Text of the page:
This seems like an especially timely reminder, given yesterday’s news about how easily GAO investigators were able to buy insurance with faked credentials on Healthcare.gov. WECT in Wilmington, North Carolina reports that actual consumers have a much more difficult time in acquiring and paying for their health insurance coverage. One broker still has customers getting canceled despite their efforts to keep the premiums flowing:
Months later, Mercer said he and his clients are still running into problems with the healthcare service.
The broker said he has personally had between 25 and 30 unsatisfied Obamacare customers.
Mercer said the main issue is with the payment process and said that he’s had multiple clients try to pay their bill only to be dropped from coverage.
“It kind of defeats the whole purpose of what the law was about of helping those that need financial assistance to get their healthcare insurance. They’re simply getting hung in the wind a little bit after it’s dropped,” said Mercer.
The back end systems, promised long ago by HHS, still aren’t up and running properly. Nor is that the only promise that’s been forgotten, as I note in my column today at The Fiscal Times. The GAO may have succeeded in getting insurance through fake accounts, but that’s nothing compared to the false promises we’ve already seen from ObamaCare and this administration:
Obama insisted that Obamacare would drive down premiums for a family of four by $2500 a year, but premiums escalated sharply instead, and are set to do so again for 2015. National Journal reported this week that doomsayer predictions about the 2015 escalations would prove incorrect, and that price hikes would be “less than 10 percent – nominal hikes in line with standard increases that have happened every year with or without Obamacare.” But the promise was that Obamacare would “bend the cost curve downward” and address the trend, not leave it undisturbed.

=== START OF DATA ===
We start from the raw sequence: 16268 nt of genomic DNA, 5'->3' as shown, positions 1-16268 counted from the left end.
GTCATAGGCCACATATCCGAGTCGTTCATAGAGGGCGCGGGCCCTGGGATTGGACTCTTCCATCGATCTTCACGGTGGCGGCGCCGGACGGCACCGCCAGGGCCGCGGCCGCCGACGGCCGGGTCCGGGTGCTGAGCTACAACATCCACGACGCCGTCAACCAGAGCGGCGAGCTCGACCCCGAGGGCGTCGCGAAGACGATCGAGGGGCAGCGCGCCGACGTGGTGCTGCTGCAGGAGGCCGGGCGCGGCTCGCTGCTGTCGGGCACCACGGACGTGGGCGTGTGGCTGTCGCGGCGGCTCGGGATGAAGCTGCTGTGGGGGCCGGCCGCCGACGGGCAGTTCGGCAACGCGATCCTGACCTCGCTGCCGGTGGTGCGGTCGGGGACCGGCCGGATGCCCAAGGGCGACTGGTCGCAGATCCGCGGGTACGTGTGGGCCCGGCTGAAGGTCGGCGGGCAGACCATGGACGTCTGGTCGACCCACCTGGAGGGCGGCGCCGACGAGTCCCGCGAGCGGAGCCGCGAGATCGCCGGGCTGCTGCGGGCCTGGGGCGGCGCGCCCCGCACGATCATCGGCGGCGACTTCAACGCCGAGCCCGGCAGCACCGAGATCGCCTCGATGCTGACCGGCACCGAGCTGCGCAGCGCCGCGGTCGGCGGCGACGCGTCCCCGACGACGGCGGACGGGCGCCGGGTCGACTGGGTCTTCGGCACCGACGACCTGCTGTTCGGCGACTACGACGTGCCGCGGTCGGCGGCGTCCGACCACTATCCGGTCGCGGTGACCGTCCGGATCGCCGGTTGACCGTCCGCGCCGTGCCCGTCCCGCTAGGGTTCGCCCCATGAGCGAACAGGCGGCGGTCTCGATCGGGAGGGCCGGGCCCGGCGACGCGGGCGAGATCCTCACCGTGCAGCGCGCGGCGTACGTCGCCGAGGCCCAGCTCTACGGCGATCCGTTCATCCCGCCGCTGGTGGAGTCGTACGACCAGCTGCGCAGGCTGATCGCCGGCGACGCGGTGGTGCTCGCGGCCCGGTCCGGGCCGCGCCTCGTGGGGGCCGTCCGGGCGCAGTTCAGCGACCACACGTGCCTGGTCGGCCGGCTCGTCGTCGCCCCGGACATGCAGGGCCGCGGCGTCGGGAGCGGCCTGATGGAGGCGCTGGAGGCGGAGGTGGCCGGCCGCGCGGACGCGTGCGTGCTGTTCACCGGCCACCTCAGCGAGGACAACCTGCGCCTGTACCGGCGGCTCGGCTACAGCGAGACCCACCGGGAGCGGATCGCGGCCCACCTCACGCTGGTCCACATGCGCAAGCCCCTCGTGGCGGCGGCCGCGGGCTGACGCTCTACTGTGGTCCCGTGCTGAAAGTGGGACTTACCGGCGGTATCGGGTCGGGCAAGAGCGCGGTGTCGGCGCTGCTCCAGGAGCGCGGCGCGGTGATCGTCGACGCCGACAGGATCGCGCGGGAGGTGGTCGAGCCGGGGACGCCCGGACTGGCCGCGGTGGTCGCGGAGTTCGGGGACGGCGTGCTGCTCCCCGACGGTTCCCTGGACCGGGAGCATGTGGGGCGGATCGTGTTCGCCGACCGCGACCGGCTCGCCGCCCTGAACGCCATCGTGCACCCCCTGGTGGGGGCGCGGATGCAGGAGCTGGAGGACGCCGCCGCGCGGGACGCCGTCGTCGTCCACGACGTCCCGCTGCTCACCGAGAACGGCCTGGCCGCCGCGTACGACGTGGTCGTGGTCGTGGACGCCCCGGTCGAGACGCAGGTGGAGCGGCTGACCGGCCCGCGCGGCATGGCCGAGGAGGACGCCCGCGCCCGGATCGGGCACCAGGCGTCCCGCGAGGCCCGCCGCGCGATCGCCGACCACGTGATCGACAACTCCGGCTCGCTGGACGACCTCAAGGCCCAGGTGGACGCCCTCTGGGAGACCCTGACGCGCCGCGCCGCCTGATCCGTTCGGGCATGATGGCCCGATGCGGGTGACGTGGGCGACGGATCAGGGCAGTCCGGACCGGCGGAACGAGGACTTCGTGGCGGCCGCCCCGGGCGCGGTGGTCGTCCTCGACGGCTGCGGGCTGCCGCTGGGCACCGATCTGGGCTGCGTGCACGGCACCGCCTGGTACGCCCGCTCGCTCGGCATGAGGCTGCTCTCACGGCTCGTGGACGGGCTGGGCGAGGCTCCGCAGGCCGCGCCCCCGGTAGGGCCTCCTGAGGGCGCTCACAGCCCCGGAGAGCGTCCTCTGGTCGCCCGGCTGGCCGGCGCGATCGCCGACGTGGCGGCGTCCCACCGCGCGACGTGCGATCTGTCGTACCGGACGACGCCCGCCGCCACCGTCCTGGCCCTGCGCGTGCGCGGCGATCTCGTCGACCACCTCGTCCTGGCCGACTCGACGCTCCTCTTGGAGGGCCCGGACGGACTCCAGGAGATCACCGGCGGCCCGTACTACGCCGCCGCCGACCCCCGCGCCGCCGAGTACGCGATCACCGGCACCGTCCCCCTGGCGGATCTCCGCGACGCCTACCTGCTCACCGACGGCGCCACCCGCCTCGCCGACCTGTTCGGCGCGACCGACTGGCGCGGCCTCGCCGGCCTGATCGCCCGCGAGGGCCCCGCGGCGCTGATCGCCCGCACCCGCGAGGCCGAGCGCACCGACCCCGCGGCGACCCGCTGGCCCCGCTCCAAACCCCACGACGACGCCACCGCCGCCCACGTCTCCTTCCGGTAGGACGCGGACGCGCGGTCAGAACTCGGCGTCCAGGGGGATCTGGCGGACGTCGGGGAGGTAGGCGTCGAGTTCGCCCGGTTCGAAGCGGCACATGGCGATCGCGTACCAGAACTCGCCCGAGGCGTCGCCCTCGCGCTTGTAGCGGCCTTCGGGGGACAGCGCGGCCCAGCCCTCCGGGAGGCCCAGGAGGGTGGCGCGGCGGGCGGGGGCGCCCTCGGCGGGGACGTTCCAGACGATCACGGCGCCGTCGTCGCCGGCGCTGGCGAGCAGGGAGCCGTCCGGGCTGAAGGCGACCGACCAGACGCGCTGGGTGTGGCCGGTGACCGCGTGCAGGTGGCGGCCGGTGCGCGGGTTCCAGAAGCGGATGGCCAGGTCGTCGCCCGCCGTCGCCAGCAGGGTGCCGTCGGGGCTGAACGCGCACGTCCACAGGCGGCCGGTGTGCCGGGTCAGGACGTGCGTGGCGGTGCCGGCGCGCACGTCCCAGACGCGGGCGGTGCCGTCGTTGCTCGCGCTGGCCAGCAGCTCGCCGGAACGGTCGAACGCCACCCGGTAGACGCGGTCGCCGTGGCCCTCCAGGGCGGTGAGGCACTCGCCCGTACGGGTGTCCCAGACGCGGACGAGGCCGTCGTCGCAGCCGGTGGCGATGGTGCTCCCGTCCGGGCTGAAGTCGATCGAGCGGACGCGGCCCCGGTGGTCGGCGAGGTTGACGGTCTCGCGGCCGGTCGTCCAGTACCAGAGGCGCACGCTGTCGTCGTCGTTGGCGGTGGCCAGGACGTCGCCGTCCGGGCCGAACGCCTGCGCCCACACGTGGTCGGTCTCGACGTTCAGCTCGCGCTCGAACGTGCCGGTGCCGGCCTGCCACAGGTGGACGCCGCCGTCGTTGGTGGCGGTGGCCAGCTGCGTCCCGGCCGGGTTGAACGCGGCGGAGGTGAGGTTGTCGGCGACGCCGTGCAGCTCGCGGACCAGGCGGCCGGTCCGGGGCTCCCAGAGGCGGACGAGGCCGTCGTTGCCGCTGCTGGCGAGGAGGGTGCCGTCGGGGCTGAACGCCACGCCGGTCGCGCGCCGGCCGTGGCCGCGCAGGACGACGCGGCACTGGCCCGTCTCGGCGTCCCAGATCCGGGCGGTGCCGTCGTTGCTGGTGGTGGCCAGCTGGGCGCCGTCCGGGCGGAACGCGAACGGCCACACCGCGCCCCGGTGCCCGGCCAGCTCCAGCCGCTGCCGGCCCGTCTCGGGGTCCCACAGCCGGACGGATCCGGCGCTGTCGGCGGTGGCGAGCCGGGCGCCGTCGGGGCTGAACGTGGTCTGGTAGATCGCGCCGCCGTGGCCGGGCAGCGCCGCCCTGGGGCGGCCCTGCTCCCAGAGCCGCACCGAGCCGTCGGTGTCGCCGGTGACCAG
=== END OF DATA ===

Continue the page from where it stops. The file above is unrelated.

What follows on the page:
Insurance companies tried to limit premium increases with the only method left to them – narrowing the provider networks to control costs. That has led to rising anger among consumers who thought they would keep their existing doctors, as Obama promised, only to discover that their choices got significantly reduced.
The previous trend in premium increases came while leaving provider networks relatively wide, and if state and federal regulators force insurers to broaden them, those “nominal” increases will give way to a much sharper spike in premiums.
“People have to recognize it’s a trade-off, and I’m not sure they do yet,” Politico quotes one industry expert as saying. But Obamacare wasn’t sold as a trade-off. Obama and Democrats promised that nothing would change while everything was changing, and that government could deliver on all these promises if only we let Congress redesign the health-insurance market into America’s first-ever peacetime command economy.
To be fair, as Investors Business Daily notes, we have opened up vast new vistas for fraud.